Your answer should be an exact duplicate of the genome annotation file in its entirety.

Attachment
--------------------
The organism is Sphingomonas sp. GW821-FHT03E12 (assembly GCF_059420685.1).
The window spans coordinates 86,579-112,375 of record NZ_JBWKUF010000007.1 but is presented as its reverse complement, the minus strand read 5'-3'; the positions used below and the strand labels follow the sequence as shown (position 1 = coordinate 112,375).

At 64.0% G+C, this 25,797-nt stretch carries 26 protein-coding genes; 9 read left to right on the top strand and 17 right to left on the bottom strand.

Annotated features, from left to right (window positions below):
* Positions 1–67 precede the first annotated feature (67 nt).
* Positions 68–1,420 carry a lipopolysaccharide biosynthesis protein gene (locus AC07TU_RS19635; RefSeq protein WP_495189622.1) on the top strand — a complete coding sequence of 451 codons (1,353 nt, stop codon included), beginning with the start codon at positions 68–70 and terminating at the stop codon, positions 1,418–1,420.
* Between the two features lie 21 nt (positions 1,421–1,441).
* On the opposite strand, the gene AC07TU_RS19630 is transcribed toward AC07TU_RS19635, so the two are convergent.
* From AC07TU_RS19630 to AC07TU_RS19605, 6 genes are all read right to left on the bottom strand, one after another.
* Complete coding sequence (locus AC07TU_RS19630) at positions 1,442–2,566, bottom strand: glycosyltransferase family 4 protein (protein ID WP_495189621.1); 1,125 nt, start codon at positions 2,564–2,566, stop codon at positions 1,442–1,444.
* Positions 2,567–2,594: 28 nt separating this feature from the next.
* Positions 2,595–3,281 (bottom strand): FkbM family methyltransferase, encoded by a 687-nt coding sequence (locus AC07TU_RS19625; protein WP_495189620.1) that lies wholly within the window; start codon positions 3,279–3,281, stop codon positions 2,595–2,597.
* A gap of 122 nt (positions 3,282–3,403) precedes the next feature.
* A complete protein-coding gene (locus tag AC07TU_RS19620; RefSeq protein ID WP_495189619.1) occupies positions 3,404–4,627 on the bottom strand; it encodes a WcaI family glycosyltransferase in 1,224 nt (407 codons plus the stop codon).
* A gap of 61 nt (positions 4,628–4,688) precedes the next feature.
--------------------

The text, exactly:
The organism is Sphingomonas sp. GW821-FHT03E12 (assembly GCF_059420685.1).
The window spans coordinates 86,579-112,375 of record NZ_JBWKUF010000007.1 but is presented as its reverse complement, the minus strand read 5'-3'; the positions used below and the strand labels follow the sequence as shown (position 1 = coordinate 112,375).

At 64.0% G+C, this 25,797-nt stretch carries 26 protein-coding genes; 9 read left to right on the top strand and 17 right to left on the bottom strand.

Annotated features, from left to right (window positions below):
* Positions 1–67 precede the first annotated feature (67 nt).
* Positions 68–1,420 carry a lipopolysaccharide biosynthesis protein gene (locus AC07TU_RS19635; RefSeq protein WP_495189622.1) on the top strand — a complete coding sequence of 451 codons (1,353 nt, stop codon included), beginning with the start codon at positions 68–70 and terminating at the stop codon, positions 1,418–1,420.
* Between the two features lie 21 nt (positions 1,421–1,441).
* On the opposite strand, the gene AC07TU_RS19630 is transcribed toward AC07TU_RS19635, so the two are convergent.
* From AC07TU_RS19630 to AC07TU_RS19605, 6 genes are all read right to left on the bottom strand, one after another.
* Complete coding sequence (locus AC07TU_RS19630) at positions 1,442–2,566, bottom strand: glycosyltransferase family 4 protein (protein ID WP_495189621.1); 1,125 nt, start codon at positions 2,564–2,566, stop codon at positions 1,442–1,444.
* Positions 2,567–2,594: 28 nt separating this feature from the next.
* Positions 2,595–3,281 (bottom strand): FkbM family methyltransferase, encoded by a 687-nt coding sequence (locus AC07TU_RS19625; protein WP_495189620.1) that lies wholly within the window; start codon positions 3,279–3,281, stop codon positions 2,595–2,597.
* A gap of 122 nt (positions 3,282–3,403) precedes the next feature.
* A complete protein-coding gene (locus tag AC07TU_RS19620; RefSeq protein ID WP_495189619.1) occupies positions 3,404–4,627 on the bottom strand; it encodes a WcaI family glycosyltransferase in 1,224 nt (407 codons plus the stop codon).
* A gap of 61 nt (positions 4,628–4,688) precedes the next feature.